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Project Failure: Cobb’s Paradox
By Lynda Bourne

Cobb’s Paradox states, “We know why projects fail; we know how to prevent their failure – so why do they still fail?”. PMI has recently published its latest Pulse of the Profession survey which shows some improvements on the 2008 and 2006 results but not much. Nearly half the projects surveyed in 2010 still failed to meet time and cost targets.

However, the PMI survey did highlight a stark difference between high performing organizations with a better than 80% success rate, and low performing organizations with a greater than 40% fail rate. And, the survey also clearly showed the processes typically used by the high performing organizations (and ignored by low performing organizations) are straightforward to implement and use; they include:

  • Using standardized project management processes.
  • Establishing a process to mature project, program and portfolio management practices.
  • Using a process to increase project management competency.
  • Employing qualified project managers.

Most of these elements coalesce around an effective project management office (PMO). Simply by standardizing project management processes, the survey shows an organization can expect a 25% increase in project success.

None of this new is new, KPMG demonstrated exactly the same point in its 2002 and 2003 surveys, supported by similar findings by PwC in 2004.

What’s worrying me is the large number of organizations whose middle and senior management are simply failing their stakeholders by not implementing these simple pragmatic steps. The question that should be asked is why?

The stakeholders whose rights are being ignored include the owners who have a right to expect efficient use of resources entrusted to the organization and the people employed on the failed projects whose work life is made unnecessarily stressful.

As Deeming pointed out in the 1950s, quality is a management responsibility. Therefore, allowing poor quality project management processes to exist in an organization is a management failure. To quote another mantra: quality is designed in not inspected in. Workers and project managers cannot be expected to retrofit quality into defective systems; systemic failures are a failure of management.

What makes the situation even more worrying is that the tools to develop a quality project management system are readily available. Models such as CMMI, P3M3 and PMI’s OPM3 maturity model has been around for years and are regularly updated.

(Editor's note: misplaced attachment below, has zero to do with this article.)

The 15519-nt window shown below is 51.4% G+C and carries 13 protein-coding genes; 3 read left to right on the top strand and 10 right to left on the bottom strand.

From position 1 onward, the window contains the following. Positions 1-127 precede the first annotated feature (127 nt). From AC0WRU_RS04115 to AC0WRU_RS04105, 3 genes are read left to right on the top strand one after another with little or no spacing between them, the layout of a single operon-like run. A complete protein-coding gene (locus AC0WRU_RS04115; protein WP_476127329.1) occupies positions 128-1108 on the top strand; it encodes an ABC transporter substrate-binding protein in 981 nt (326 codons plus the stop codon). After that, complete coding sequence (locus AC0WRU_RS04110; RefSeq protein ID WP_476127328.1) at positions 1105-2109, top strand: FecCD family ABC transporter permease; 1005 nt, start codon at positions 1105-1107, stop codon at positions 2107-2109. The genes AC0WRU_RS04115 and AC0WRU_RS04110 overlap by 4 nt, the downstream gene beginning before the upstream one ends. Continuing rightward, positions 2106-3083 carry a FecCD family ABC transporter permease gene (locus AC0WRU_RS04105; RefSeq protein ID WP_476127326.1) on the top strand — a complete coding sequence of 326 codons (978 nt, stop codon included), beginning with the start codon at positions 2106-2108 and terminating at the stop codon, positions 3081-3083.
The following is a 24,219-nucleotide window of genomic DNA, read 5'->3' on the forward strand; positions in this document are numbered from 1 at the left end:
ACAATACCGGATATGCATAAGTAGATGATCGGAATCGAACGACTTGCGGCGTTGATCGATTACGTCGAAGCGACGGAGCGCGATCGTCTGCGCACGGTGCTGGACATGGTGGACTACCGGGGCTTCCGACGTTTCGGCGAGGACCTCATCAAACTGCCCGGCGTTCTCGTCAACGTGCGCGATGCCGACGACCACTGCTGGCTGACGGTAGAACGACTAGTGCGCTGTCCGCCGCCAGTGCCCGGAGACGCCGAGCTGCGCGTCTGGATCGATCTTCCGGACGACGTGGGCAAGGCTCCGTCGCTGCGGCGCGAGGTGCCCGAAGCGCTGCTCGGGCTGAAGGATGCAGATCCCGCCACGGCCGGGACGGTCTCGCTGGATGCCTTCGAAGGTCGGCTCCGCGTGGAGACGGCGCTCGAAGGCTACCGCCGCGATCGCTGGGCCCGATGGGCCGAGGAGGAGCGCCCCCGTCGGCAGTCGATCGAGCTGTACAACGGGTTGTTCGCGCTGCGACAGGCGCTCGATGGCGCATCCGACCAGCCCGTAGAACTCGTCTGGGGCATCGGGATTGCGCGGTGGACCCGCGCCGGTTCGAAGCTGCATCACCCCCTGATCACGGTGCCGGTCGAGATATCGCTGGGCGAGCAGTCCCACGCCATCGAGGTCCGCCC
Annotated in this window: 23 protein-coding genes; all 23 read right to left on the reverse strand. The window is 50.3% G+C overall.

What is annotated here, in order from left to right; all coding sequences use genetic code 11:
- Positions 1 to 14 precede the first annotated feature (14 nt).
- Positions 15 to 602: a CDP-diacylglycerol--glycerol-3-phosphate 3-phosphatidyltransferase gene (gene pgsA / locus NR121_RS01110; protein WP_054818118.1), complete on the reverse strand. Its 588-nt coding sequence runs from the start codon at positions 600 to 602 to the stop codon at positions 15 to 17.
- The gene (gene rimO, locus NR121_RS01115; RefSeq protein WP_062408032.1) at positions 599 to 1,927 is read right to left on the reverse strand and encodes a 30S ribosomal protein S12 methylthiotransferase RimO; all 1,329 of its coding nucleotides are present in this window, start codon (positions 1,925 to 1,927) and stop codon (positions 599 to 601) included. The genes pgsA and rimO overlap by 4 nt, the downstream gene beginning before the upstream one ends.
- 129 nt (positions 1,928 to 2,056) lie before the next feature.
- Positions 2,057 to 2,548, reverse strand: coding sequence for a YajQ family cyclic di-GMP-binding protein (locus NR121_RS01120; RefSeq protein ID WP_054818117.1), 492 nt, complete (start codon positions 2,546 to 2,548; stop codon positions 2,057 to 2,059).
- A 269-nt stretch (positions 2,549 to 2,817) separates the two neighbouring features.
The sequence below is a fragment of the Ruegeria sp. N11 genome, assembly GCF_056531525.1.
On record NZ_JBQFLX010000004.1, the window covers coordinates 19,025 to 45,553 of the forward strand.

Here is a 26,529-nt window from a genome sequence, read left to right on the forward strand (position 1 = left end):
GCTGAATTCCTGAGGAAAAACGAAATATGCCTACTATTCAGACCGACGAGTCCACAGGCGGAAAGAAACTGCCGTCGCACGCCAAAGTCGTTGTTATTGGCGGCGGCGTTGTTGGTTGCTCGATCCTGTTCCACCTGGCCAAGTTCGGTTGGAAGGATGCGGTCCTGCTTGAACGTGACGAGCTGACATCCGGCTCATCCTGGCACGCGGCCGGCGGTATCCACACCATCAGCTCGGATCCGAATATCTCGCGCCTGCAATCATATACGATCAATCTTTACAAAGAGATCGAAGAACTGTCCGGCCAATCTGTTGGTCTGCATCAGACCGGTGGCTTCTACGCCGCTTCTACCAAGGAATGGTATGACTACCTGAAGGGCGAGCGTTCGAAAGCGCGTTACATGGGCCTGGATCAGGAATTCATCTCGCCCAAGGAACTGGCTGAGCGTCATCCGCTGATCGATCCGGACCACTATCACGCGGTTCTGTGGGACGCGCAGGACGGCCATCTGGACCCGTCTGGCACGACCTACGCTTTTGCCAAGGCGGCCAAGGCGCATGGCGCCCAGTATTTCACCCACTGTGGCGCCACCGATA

PMI has recently moved to improve the availability and support for its OPM3 Self-Assessment Module (SAM). This basic assessment system is now sold and supported by organizations such as Mosaic that are qualified to deliver the full range of OPM3 services and help businesses achieve the best return on their investment. OGC have similar arrangements for P3M3 as does CMMI.

So, given the tools are available, the knowledge is available, and the value has been consistently demonstrated; why are organizations still prepared to squander $millions on failed projects rather than investing a fraction of that amount in simple systems that can significantly improve the value they deliver to their stakeholders?

I would be interested to know the answer.

Dr. Lynda Bourne DPM, PMP.

Lynda is the Managing Director of Stakeholder Management Pty Ltd. This business is focused on improving the capability of organizations to effectively manage their stakeholder relationships to the benefit of both the stakeholders and the organisation’s projects. She is also the Director of Training with Mosaic Project Services Pty Ltd, where she is responsible for the development and delivery of OPM3, PMP, CAPM, Stakeholder Management and other project management training.

Lynda is a recognised international author, seminar leader and speaker. She is a SeminarsWorld® presenter and an accredited OPM3 ProductSuite Assessor and Consultant who has led a number of commercial OPM3 ProductSuite assessments.

She graduated from RMIT University Melbourne as the first professional Doctor of Project Management in 2005. Her research on defining and managing stakeholder relationships has lead to the development of the Stakeholder Circle® tool set and the SRMM® maturity model. Lynda blogs regularly on the Mosaic Projects blog.

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